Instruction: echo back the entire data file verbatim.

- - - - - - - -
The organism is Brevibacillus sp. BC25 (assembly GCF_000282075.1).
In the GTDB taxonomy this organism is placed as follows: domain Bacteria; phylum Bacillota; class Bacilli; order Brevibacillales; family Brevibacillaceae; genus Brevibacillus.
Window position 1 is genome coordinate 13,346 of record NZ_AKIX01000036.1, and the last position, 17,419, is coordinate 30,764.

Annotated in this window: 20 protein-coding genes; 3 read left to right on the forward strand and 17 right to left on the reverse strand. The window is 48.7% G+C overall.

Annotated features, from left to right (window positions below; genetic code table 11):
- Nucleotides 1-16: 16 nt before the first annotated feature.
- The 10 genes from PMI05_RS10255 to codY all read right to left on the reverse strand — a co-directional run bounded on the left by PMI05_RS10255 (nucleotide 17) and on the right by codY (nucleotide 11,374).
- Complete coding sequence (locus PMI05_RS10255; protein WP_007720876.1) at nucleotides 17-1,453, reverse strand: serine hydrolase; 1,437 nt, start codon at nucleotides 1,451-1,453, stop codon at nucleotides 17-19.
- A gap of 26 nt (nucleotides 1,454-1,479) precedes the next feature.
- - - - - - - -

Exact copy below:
The organism is Brevibacillus sp. BC25 (assembly GCF_000282075.1).
In the GTDB taxonomy this organism is placed as follows: domain Bacteria; phylum Bacillota; class Bacilli; order Brevibacillales; family Brevibacillaceae; genus Brevibacillus.
Window position 1 is genome coordinate 13,346 of record NZ_AKIX01000036.1, and the last position, 17,419, is coordinate 30,764.

Annotated in this window: 20 protein-coding genes; 3 read left to right on the forward strand and 17 right to left on the reverse strand. The window is 48.7% G+C overall.

Annotated features, from left to right (window positions below; genetic code table 11):
- Nucleotides 1-16: 16 nt before the first annotated feature.
- The 10 genes from PMI05_RS10255 to codY all read right to left on the reverse strand — a co-directional run bounded on the left by PMI05_RS10255 (nucleotide 17) and on the right by codY (nucleotide 11,374).
- Complete coding sequence (locus PMI05_RS10255; protein WP_007720876.1) at nucleotides 17-1,453, reverse strand: serine hydrolase; 1,437 nt, start codon at nucleotides 1,451-1,453, stop codon at nucleotides 17-19.
- A gap of 26 nt (nucleotides 1,454-1,479) precedes the next feature.